The 5,000 Fingers of Dr. T
Directed by Roy Rowland
(Tommy Rettig, Hans Conried, Peter Lind Hayes, Mary Healy)
The 5,000 Fingers of Dr. T is NOT a pornographic sequel to a Robert Altman film. So get your mind out of the gutter. No, Dr. T was penned for the screen by a man who now resides as God’s personal poet laureate – Dr. Suess.
Without the nudity, bad plot and, most importantly, Robert Altman, we find this movie about an entirely different Dr. T is a mere children’s musical.
Lost in a god-awful daydream-nightmare (daymare?), Bart Collins (Tommy Rettig), sporting a curious resemblance to The Beav, must stop the scathing Dr. Terwilliker (Hans Conried), his piano teacher and, methinks, part-time communist, from opening his formidable institution where he plans to make children practice the ivories for 24 hours a day, and rape them of their very childhood. He also makes them wear a Happy Fingers beanie topped with a bobbing rubber hand. The nerve. As the semblance of every person’s lost childhood, Bart, with his curious fun-filled innocence, is armed with an imagination that only 10-year-old boys possess.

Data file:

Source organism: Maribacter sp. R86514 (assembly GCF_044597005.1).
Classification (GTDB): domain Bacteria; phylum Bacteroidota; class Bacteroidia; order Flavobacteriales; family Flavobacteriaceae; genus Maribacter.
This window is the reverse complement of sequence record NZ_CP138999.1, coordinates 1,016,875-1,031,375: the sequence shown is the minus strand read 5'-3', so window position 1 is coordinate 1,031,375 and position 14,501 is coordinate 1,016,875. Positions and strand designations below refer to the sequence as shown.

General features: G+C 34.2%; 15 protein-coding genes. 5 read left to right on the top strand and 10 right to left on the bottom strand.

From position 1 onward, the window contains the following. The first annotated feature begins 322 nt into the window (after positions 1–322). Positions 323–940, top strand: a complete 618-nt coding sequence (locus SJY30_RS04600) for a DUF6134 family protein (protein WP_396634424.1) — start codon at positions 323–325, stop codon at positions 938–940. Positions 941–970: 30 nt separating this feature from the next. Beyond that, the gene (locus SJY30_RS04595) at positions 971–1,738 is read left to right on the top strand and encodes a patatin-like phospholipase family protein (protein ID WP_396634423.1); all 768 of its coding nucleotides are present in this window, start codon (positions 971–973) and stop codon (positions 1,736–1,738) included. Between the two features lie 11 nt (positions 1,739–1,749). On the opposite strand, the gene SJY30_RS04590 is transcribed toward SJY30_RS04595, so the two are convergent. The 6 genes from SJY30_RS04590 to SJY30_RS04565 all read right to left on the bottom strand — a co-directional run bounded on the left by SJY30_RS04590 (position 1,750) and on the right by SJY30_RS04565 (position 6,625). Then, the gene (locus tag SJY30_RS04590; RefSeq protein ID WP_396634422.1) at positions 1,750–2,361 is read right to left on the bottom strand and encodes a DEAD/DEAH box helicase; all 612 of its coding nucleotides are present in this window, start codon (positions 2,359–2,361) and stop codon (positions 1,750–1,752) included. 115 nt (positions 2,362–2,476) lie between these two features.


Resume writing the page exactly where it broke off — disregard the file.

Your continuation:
Bart sequesters a sidekick in the childish plumber August Zabbladowski (Peter Lind Hayes). They sing, dance and scheme past the evil Dr. T.
The daydream narrative opens to endless possibilities, and I patiently waited for The Cat in the Hat to come bounding out to deliver green eggs and ham to Sam I Am with red and blue fish flopping at his feet. But this was not to be.
Rather, Dr. T conservatively squeezes the creative juice from the mind of the Seuss.
But there’s plenty of scenery and choreography worth keeping your eye on. Terwilliker’s institution takes on a polished design from ’20s German expressionist cinema.
The disappointing lack of Suessisms in the dialogue is like waking up Christmas morning to find one small, poorly-wrapped gift beneath the tree. Reserved for the singing and dancing, Suess’ ridiculous rhythmics and jibber-jabber become the dog and pony show of this musical.
The 5,000 Fingers of Dr. T shows at the Walker Art Center this Thursday at 8 p.m. for free.